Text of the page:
Hundreds of thousands of people descended upon the nation’s capital Friday morning to witness the swearing in of President Donald J. Trump. Among the crowds were many vocal, passionate young people whose reactions ranged from accusatory to full on #MAGA apparel models.
While President Trump faired worse among young voters than most recent election winners, that didn’t stop millennials from coming out on a cold, rainy day in January. Among those who trekked to Washington, D.C., were two high schoolers who drove all the way from Naples, Florida, to witness the historic day.
Too young to vote but old enough to understand the division, Ryan McNickles, age 17, reflected on what Trump’s speech signified, saying it was “really good, especially because of how controversial he is… his speech was about unity for the American people.”
His friend, 18-year-old Chris Uhlar, donned his “TRUMP” flag as a cape and called the moment and the speech “powerful.”
The oversized TRUMP flags were in abundance, and met with jeers or applause depending on what crowd you happened to be walking by.
Philip James and Adam Leech, both 21-years-old and from Tennessee, came to D.C. for the inauguration to experience the excitement first hand.
“I think this was a victory for America,” said Leech as the two held their newly purchased flag.
While the streets of Washington, D.C. were dotted with the infamous red #MAGA hats on Friday the 20th, they were also occupied by many less than elated about Trump’s ascension to the presidential office.
Max Lombardo and Kaitlyn Rembcki were quick to admit that their sign attracted stares, comments, and a few close encounters.
“Trump represents everything that’s the exact opposite of everything I stand for” said Lombardo. “There’s the racisim, sexism, … they think he’s going to help the middle class, all of these things seem absurd to me.
While their home-made sign said “Putin picked our President,” Rembcki, age 24, said that even though “he’s our president, I’m not gonna deny that,” he and his friends will do “everything [they] can” to continue to voice their concern.
Eye-catching and attention-grabbing signs seemed to be the order of the day for those who came out against President Trump on his inauguration day, and many were sure to take advantage of our new President’s unsavory sexual comments that were leaked in the weeks leading up to the election.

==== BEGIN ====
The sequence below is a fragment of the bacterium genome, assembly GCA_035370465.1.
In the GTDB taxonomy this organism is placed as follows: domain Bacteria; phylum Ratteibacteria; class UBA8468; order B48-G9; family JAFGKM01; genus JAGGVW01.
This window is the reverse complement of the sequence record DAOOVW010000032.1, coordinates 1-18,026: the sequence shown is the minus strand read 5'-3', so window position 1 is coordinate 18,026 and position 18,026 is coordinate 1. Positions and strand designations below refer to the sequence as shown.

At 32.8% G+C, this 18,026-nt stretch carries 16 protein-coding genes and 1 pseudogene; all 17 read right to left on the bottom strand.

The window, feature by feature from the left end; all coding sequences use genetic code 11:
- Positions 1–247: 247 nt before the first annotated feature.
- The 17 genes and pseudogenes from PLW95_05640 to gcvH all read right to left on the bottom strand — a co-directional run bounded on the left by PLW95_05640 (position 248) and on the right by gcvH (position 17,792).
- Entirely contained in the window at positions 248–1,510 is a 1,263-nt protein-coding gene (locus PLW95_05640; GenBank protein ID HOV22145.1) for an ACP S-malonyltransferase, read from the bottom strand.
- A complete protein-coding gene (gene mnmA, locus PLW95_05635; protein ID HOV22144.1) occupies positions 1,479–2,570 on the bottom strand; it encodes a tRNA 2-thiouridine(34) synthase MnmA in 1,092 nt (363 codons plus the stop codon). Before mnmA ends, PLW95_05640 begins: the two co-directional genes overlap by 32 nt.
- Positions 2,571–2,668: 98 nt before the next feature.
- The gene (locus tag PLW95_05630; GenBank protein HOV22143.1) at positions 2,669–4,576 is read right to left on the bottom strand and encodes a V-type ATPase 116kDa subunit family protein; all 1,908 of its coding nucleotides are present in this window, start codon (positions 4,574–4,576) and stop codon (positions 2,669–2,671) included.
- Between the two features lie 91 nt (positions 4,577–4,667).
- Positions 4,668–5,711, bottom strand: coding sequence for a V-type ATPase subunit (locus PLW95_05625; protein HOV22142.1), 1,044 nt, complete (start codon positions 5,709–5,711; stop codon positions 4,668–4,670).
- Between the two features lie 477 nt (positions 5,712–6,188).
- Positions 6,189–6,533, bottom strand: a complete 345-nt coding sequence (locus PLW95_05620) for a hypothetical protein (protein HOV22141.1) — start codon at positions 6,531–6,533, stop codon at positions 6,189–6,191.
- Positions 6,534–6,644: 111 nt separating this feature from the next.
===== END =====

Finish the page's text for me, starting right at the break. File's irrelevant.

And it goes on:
Giovanna Lively, age 26 and from Newport News, held a crass sign and said, “A lot of people have stopped to take pictures [with the sign].” Lively, right after smiling to a passerby, greeted her with a “grab her by the pu**y!”
Luke Morris, age 19, and Nick Goble, age 20, found themselves on the national mall in the hours following President Trump’s inauguration, but planned their trip to D.C. months ago when they thought that the outcome would be different.
“I still came anyways to be here and see what it was going to be like,” said Morris, a Florida native.
“Trump doesn’t make me as nervous as the people he surrounds himself with… the environment he creates in the United States,” said Goble, alluding to protests he’d seen earlier in the day and the acts of violence that happened in D.C. in the hours following the inauguration and at sporadic times throughout the election.
And violence stole the spotlight different times throughout the day in the city.
One student on the way to catch a glimpse of the inaugural parade, found himself near one of the riots on K Street and was “sucker-punched” by a protestor who was “giving [him] a hard time.”
Trevor Dodge, age 21, said his message to protestors and people hesitant about the new President is “be optimistic, give him a chance.”
Among the hundreds of thousands, the supportive and those who yelled their concerns and resorted to violence, there were the few who didn’t fit into either category and noticed the historic day as a chance to tout a cause or viewpoint.
“I just found this, and I’m kinda just goin’ with it. That’s all I really have,” said Mike Evans, age 20, with a shrug.
When it was pointed out that his sign that he “found” was in contradiction with the “Make America Great Again” hat on his head, the student claimed he was there to “offer contradicting viewpoints… get a reaction out of people.”
If “getting a reaction out of people,” a move that could seemingly have come from the new Presidents campaign strategy, then the success was as great as the sales of “MAGA” hats.